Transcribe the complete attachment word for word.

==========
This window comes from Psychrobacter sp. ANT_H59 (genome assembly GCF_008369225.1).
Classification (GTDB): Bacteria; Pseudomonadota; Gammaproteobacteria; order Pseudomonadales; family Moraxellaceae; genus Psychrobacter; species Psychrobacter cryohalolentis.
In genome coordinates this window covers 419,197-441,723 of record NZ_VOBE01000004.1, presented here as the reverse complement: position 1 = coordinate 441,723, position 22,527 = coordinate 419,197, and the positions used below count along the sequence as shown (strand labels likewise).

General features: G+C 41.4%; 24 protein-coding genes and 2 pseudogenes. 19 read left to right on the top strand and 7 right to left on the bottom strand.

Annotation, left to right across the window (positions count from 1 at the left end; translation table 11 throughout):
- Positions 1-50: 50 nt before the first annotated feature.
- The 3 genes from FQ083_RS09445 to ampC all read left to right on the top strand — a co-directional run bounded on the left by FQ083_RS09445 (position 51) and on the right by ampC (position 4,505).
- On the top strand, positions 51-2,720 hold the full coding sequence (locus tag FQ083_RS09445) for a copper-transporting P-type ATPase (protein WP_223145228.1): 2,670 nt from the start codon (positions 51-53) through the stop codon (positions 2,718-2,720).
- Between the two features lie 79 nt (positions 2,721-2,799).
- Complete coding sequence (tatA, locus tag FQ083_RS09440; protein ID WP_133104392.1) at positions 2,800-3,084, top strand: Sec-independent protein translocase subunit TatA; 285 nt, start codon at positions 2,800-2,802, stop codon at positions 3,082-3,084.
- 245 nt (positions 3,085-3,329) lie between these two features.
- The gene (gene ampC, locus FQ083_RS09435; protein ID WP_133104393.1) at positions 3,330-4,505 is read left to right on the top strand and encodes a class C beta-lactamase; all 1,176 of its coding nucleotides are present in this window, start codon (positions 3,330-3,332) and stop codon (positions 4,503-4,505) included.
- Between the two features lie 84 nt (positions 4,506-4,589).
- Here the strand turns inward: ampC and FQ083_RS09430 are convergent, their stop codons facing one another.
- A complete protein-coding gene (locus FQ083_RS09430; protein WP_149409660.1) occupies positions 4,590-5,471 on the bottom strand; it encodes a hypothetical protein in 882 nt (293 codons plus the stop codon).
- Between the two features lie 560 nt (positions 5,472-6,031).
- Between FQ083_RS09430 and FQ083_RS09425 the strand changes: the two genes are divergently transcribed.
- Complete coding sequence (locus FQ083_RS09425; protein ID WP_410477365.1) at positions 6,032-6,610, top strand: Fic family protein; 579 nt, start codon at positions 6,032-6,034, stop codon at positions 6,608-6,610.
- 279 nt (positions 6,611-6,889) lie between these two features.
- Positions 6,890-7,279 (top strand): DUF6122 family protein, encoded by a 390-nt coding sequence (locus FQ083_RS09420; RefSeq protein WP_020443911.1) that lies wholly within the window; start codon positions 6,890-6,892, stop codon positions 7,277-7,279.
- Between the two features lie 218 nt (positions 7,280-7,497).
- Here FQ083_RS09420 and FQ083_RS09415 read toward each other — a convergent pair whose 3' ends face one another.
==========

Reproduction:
This window comes from Psychrobacter sp. ANT_H59 (genome assembly GCF_008369225.1).
Classification (GTDB): Bacteria; Pseudomonadota; Gammaproteobacteria; order Pseudomonadales; family Moraxellaceae; genus Psychrobacter; species Psychrobacter cryohalolentis.
In genome coordinates this window covers 419,197-441,723 of record NZ_VOBE01000004.1, presented here as the reverse complement: position 1 = coordinate 441,723, position 22,527 = coordinate 419,197, and the positions used below count along the sequence as shown (strand labels likewise).

General features: G+C 41.4%; 24 protein-coding genes and 2 pseudogenes. 19 read left to right on the top strand and 7 right to left on the bottom strand.

Annotation, left to right across the window (positions count from 1 at the left end; translation table 11 throughout):
- Positions 1-50: 50 nt before the first annotated feature.
- The 3 genes from FQ083_RS09445 to ampC all read left to right on the top strand — a co-directional run bounded on the left by FQ083_RS09445 (position 51) and on the right by ampC (position 4,505).
- On the top strand, positions 51-2,720 hold the full coding sequence (locus tag FQ083_RS09445) for a copper-transporting P-type ATPase (protein WP_223145228.1): 2,670 nt from the start codon (positions 51-53) through the stop codon (positions 2,718-2,720).
- Between the two features lie 79 nt (positions 2,721-2,799).
- Complete coding sequence (tatA, locus tag FQ083_RS09440; protein ID WP_133104392.1) at positions 2,800-3,084, top strand: Sec-independent protein translocase subunit TatA; 285 nt, start codon at positions 2,800-2,802, stop codon at positions 3,082-3,084.
- 245 nt (positions 3,085-3,329) lie between these two features.
- The gene (gene ampC, locus FQ083_RS09435; protein ID WP_133104393.1) at positions 3,330-4,505 is read left to right on the top strand and encodes a class C beta-lactamase; all 1,176 of its coding nucleotides are present in this window, start codon (positions 3,330-3,332) and stop codon (positions 4,503-4,505) included.
- Between the two features lie 84 nt (positions 4,506-4,589).
- Here the strand turns inward: ampC and FQ083_RS09430 are convergent, their stop codons facing one another.
- A complete protein-coding gene (locus FQ083_RS09430; protein WP_149409660.1) occupies positions 4,590-5,471 on the bottom strand; it encodes a hypothetical protein in 882 nt (293 codons plus the stop codon).
- Between the two features lie 560 nt (positions 5,472-6,031).
- Between FQ083_RS09430 and FQ083_RS09425 the strand changes: the two genes are divergently transcribed.
- Complete coding sequence (locus FQ083_RS09425; protein ID WP_410477365.1) at positions 6,032-6,610, top strand: Fic family protein; 579 nt, start codon at positions 6,032-6,034, stop codon at positions 6,608-6,610.
- 279 nt (positions 6,611-6,889) lie between these two features.
- Positions 6,890-7,279 (top strand): DUF6122 family protein, encoded by a 390-nt coding sequence (locus FQ083_RS09420; RefSeq protein WP_020443911.1) that lies wholly within the window; start codon positions 6,890-6,892, stop codon positions 7,277-7,279.
- Between the two features lie 218 nt (positions 7,280-7,497).
- Here FQ083_RS09420 and FQ083_RS09415 read toward each other — a convergent pair whose 3' ends face one another.